Wessex Archaeology was commissioned by Landmarc Support Services on behalf of Defence Estates to undertake an archaeological desk-based assessment (DBA) and monument condition survey of Fingringhoe and Middlewick Ranges and Friday Wood Dry Training Area (DTA) - hereafter referred to as ‘the Site’. The Site, centred on NGR 601458, 219090 and covers a total area of approximately 1,521 hectares. The project has been undertaken in accordance with the Project Brief (Defence Estates 2008) and Written Scheme of Investigation (Wessex Archaeology 2008). Fieldwork was undertaken between the 18th and 22nd February 2008.
The DBA records 82 known archaeological sites (either monuments, findspots or buildings) with the Site. As part of the condition survey, eight further monuments or built structures were observed. As part of the assessment an additional 25 known archaeological remains that are located in close proximity to the Site are considered as part of the desk-based assessment but not recorded as part of the condition survey, making the total number of archaeological sites recorded as 115.
The archaeological remains range in date from the early prehistoric (Mesolithic) through to the modern military remains associated with the defence of Britain during the Second World War. The topography of the landscape has influenced the type and form of archaeological remains that have been discovered within the Site. The Fingringhoe range is dominated by Roman salt workings, known as red hills, within the low-lying salt marsh areas and WWII pillboxes ring the coastal edge. Friday Wood contains the important Iron Age Scheduled Monument of Berechurch Dyke which formed the eastern edge of the important Iron Age oppidum. Numerous cropmarks which probably relate to late prehistoric settlement activity is recorded across the Friday Wood and Middlewick area. Traces of First World War practice trenches are also recorded from aerial photographs in the eastern section of Friday Wood.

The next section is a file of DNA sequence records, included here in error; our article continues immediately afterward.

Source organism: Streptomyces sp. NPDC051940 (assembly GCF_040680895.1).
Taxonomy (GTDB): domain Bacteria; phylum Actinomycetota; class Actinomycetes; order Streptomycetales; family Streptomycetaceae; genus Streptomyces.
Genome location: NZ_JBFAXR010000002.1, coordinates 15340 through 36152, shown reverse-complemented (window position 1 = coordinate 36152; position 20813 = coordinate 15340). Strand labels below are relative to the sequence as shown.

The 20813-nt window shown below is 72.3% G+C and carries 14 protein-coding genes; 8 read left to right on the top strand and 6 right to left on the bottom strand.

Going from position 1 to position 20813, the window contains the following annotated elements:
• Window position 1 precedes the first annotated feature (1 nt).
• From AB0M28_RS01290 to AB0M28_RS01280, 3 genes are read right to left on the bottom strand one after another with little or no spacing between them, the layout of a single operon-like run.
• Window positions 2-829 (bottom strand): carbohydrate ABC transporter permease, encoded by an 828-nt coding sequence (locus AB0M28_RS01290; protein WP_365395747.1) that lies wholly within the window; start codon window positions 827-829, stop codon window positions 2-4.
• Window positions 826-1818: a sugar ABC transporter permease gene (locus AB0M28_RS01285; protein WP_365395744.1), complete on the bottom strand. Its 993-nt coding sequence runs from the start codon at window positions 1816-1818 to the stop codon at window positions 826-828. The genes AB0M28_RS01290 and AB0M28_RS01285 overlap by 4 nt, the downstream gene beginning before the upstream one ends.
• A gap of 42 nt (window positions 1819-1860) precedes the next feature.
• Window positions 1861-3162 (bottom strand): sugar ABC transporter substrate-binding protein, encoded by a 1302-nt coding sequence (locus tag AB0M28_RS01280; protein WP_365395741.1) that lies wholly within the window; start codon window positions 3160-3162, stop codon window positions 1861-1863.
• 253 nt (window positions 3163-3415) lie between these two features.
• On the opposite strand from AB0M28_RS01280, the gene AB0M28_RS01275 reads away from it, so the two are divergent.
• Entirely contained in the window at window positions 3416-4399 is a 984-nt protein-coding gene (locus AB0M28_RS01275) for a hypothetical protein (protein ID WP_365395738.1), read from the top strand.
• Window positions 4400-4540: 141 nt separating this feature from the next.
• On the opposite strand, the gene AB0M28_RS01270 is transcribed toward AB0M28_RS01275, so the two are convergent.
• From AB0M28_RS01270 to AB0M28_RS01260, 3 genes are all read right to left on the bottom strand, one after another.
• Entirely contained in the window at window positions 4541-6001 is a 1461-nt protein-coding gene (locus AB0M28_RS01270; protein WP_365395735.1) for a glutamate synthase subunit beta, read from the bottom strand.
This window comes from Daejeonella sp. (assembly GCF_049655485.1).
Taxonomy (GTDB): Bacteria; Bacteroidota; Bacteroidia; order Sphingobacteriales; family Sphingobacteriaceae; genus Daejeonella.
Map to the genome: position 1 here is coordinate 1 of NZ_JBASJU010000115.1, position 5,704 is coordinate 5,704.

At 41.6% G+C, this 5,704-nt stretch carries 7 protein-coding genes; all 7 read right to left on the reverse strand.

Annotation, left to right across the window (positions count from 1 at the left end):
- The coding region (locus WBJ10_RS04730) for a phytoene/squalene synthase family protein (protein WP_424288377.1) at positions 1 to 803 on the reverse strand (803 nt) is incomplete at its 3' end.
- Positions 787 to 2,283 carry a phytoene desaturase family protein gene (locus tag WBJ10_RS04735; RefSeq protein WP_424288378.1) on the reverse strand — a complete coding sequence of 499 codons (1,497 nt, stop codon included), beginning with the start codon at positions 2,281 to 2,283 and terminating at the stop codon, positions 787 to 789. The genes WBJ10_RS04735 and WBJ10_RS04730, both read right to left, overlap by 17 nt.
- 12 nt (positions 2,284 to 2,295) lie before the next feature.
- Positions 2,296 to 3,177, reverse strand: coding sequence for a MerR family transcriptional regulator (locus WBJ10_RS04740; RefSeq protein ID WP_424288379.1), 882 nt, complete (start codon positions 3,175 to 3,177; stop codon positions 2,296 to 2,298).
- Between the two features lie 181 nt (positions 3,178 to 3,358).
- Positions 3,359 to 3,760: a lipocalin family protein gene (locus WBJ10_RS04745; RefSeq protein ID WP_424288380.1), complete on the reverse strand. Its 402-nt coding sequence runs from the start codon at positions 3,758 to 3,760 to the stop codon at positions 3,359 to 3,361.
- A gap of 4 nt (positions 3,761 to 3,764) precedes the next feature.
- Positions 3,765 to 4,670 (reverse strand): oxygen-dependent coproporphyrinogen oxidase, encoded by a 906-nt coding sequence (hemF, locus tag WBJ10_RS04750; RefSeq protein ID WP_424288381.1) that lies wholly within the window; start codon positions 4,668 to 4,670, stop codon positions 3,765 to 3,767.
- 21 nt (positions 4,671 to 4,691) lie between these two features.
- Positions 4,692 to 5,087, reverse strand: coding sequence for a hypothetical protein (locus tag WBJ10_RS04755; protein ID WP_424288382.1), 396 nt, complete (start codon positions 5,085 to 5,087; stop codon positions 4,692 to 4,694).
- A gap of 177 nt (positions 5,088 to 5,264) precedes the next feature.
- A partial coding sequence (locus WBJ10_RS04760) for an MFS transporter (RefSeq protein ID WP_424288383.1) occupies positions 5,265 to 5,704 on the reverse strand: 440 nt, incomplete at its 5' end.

The survey recorded the condition, stability and vulnerability of 66 monuments within the Site. The vast majority were assessed as being either in Good or Fair Condition. In addition these monuments were considered to be Stable with a few assessed as being of Gradual Decline. A cluster of monuments within Fingringhoe Range accounts for monuments in Poor condition. This condition is due to the extensive animal (rabbit) burrowing especially within the Roman red hills on the low-lying reclaimed marshland. For a couple of monuments this impact is considered to be of high vulnerability and some form of management is recommended. It is also recommended that the extent of erosion caused by human influences is monitored especially on the redoubt in Middlewick Range.
A copy of the desk-based assessment is available to download below.